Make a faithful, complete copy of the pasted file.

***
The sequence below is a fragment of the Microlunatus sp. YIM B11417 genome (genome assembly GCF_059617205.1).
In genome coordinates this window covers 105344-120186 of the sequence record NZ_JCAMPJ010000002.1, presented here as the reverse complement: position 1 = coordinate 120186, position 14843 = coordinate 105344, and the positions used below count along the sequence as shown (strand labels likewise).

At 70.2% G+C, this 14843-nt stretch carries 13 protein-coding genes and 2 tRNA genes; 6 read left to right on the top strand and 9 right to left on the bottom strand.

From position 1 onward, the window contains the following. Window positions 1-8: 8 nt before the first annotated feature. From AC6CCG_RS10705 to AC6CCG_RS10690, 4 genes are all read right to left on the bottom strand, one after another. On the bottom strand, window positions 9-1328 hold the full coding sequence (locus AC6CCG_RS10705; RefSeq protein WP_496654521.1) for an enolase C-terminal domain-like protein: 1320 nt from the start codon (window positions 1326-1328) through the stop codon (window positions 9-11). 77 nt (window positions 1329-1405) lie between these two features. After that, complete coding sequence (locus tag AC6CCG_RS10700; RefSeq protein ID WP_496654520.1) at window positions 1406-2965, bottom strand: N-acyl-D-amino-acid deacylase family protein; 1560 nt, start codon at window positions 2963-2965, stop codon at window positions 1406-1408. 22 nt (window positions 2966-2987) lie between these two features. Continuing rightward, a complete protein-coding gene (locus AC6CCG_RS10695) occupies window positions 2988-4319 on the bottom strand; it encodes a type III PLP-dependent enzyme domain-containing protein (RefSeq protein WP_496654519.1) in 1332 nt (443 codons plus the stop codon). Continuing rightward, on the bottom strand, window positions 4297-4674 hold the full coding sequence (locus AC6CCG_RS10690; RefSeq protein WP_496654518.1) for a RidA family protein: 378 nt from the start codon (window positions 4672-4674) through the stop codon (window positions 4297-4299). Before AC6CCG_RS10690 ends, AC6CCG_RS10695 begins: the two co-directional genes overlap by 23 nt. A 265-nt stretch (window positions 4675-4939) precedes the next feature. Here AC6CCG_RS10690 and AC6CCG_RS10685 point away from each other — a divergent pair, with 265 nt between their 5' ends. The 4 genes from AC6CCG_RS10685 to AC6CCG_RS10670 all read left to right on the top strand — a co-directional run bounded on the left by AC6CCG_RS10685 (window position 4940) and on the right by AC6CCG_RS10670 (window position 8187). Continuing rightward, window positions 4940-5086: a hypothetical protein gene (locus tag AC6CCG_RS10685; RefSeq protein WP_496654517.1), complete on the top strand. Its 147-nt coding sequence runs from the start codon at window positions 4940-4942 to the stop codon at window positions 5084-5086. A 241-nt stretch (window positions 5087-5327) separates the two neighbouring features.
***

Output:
The sequence below is a fragment of the Microlunatus sp. YIM B11417 genome (genome assembly GCF_059617205.1).
In genome coordinates this window covers 105344-120186 of the sequence record NZ_JCAMPJ010000002.1, presented here as the reverse complement: position 1 = coordinate 120186, position 14843 = coordinate 105344, and the positions used below count along the sequence as shown (strand labels likewise).

At 70.2% G+C, this 14843-nt stretch carries 13 protein-coding genes and 2 tRNA genes; 6 read left to right on the top strand and 9 right to left on the bottom strand.

From position 1 onward, the window contains the following. Window positions 1-8: 8 nt before the first annotated feature. From AC6CCG_RS10705 to AC6CCG_RS10690, 4 genes are all read right to left on the bottom strand, one after another. On the bottom strand, window positions 9-1328 hold the full coding sequence (locus AC6CCG_RS10705; RefSeq protein WP_496654521.1) for an enolase C-terminal domain-like protein: 1320 nt from the start codon (window positions 1326-1328) through the stop codon (window positions 9-11). 77 nt (window positions 1329-1405) lie between these two features. After that, complete coding sequence (locus tag AC6CCG_RS10700; RefSeq protein ID WP_496654520.1) at window positions 1406-2965, bottom strand: N-acyl-D-amino-acid deacylase family protein; 1560 nt, start codon at window positions 2963-2965, stop codon at window positions 1406-1408. 22 nt (window positions 2966-2987) lie between these two features. Continuing rightward, a complete protein-coding gene (locus AC6CCG_RS10695) occupies window positions 2988-4319 on the bottom strand; it encodes a type III PLP-dependent enzyme domain-containing protein (RefSeq protein WP_496654519.1) in 1332 nt (443 codons plus the stop codon). Continuing rightward, on the bottom strand, window positions 4297-4674 hold the full coding sequence (locus AC6CCG_RS10690; RefSeq protein WP_496654518.1) for a RidA family protein: 378 nt from the start codon (window positions 4672-4674) through the stop codon (window positions 4297-4299). Before AC6CCG_RS10690 ends, AC6CCG_RS10695 begins: the two co-directional genes overlap by 23 nt. A 265-nt stretch (window positions 4675-4939) precedes the next feature. Here AC6CCG_RS10690 and AC6CCG_RS10685 point away from each other — a divergent pair, with 265 nt between their 5' ends. The 4 genes from AC6CCG_RS10685 to AC6CCG_RS10670 all read left to right on the top strand — a co-directional run bounded on the left by AC6CCG_RS10685 (window position 4940) and on the right by AC6CCG_RS10670 (window position 8187). Continuing rightward, window positions 4940-5086: a hypothetical protein gene (locus tag AC6CCG_RS10685; RefSeq protein WP_496654517.1), complete on the top strand. Its 147-nt coding sequence runs from the start codon at window positions 4940-4942 to the stop codon at window positions 5084-5086. A 241-nt stretch (window positions 5087-5327) separates the two neighbouring features.